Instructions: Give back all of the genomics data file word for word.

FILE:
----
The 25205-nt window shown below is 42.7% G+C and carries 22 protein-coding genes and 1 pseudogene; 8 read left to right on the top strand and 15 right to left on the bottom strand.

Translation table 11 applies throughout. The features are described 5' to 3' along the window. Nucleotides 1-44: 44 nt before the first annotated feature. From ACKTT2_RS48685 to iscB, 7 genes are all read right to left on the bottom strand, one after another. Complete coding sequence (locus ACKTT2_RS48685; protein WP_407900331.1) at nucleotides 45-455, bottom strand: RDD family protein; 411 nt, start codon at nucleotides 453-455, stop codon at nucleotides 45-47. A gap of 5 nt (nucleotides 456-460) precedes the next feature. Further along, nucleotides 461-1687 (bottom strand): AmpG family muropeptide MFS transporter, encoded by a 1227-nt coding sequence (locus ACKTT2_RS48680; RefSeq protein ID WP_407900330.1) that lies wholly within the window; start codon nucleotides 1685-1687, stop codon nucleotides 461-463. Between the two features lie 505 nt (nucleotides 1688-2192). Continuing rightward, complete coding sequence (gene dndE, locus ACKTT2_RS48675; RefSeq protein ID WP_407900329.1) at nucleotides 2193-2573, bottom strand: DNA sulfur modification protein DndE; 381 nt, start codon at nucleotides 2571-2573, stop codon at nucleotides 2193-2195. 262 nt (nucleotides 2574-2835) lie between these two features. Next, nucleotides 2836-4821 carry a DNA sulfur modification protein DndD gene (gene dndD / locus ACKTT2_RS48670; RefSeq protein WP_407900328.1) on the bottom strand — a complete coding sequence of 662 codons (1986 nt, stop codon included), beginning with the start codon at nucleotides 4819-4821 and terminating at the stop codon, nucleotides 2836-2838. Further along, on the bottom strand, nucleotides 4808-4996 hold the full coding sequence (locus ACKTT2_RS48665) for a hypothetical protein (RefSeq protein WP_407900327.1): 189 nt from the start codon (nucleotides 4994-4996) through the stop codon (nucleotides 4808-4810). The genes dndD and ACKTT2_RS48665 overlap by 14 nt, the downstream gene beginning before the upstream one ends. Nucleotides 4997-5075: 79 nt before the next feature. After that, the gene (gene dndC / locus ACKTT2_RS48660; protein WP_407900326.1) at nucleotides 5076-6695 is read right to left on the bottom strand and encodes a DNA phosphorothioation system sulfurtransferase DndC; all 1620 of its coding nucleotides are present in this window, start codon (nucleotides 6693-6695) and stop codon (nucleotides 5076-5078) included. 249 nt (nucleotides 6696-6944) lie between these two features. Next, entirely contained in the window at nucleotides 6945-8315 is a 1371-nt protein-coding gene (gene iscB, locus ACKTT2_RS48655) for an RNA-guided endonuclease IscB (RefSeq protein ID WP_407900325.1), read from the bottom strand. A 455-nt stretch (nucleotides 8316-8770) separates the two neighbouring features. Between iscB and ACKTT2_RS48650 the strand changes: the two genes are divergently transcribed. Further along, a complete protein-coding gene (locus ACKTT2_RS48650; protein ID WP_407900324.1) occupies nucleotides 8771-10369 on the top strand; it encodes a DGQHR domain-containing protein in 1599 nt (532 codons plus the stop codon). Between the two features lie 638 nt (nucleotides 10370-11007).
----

The 25205-nt window shown below is 42.7% G+C and carries 22 protein-coding genes and 1 pseudogene; 8 read left to right on the top strand and 15 right to left on the bottom strand.

Translation table 11 applies throughout. The features are described 5' to 3' along the window. Nucleotides 1-44: 44 nt before the first annotated feature. From ACKTT2_RS48685 to iscB, 7 genes are all read right to left on the bottom strand, one after another. Complete coding sequence (locus ACKTT2_RS48685; protein WP_407900331.1) at nucleotides 45-455, bottom strand: RDD family protein; 411 nt, start codon at nucleotides 453-455, stop codon at nucleotides 45-47. A gap of 5 nt (nucleotides 456-460) precedes the next feature. Further along, nucleotides 461-1687 (bottom strand): AmpG family muropeptide MFS transporter, encoded by a 1227-nt coding sequence (locus ACKTT2_RS48680; RefSeq protein ID WP_407900330.1) that lies wholly within the window; start codon nucleotides 1685-1687, stop codon nucleotides 461-463. Between the two features lie 505 nt (nucleotides 1688-2192). Continuing rightward, complete coding sequence (gene dndE, locus ACKTT2_RS48675; RefSeq protein ID WP_407900329.1) at nucleotides 2193-2573, bottom strand: DNA sulfur modification protein DndE; 381 nt, start codon at nucleotides 2571-2573, stop codon at nucleotides 2193-2195. 262 nt (nucleotides 2574-2835) lie between these two features. Next, nucleotides 2836-4821 carry a DNA sulfur modification protein DndD gene (gene dndD / locus ACKTT2_RS48670; RefSeq protein WP_407900328.1) on the bottom strand — a complete coding sequence of 662 codons (1986 nt, stop codon included), beginning with the start codon at nucleotides 4819-4821 and terminating at the stop codon, nucleotides 2836-2838. Further along, on the bottom strand, nucleotides 4808-4996 hold the full coding sequence (locus ACKTT2_RS48665) for a hypothetical protein (RefSeq protein WP_407900327.1): 189 nt from the start codon (nucleotides 4994-4996) through the stop codon (nucleotides 4808-4810). The genes dndD and ACKTT2_RS48665 overlap by 14 nt, the downstream gene beginning before the upstream one ends. Nucleotides 4997-5075: 79 nt before the next feature. After that, the gene (gene dndC / locus ACKTT2_RS48660; protein WP_407900326.1) at nucleotides 5076-6695 is read right to left on the bottom strand and encodes a DNA phosphorothioation system sulfurtransferase DndC; all 1620 of its coding nucleotides are present in this window, start codon (nucleotides 6693-6695) and stop codon (nucleotides 5076-5078) included. 249 nt (nucleotides 6696-6944) lie between these two features. Next, entirely contained in the window at nucleotides 6945-8315 is a 1371-nt protein-coding gene (gene iscB, locus ACKTT2_RS48655) for an RNA-guided endonuclease IscB (RefSeq protein ID WP_407900325.1), read from the bottom strand. A 455-nt stretch (nucleotides 8316-8770) separates the two neighbouring features. Between iscB and ACKTT2_RS48650 the strand changes: the two genes are divergently transcribed. Further along, a complete protein-coding gene (locus ACKTT2_RS48650; protein ID WP_407900324.1) occupies nucleotides 8771-10369 on the top strand; it encodes a DGQHR domain-containing protein in 1599 nt (532 codons plus the stop codon). Between the two features lie 638 nt (nucleotides 10370-11007).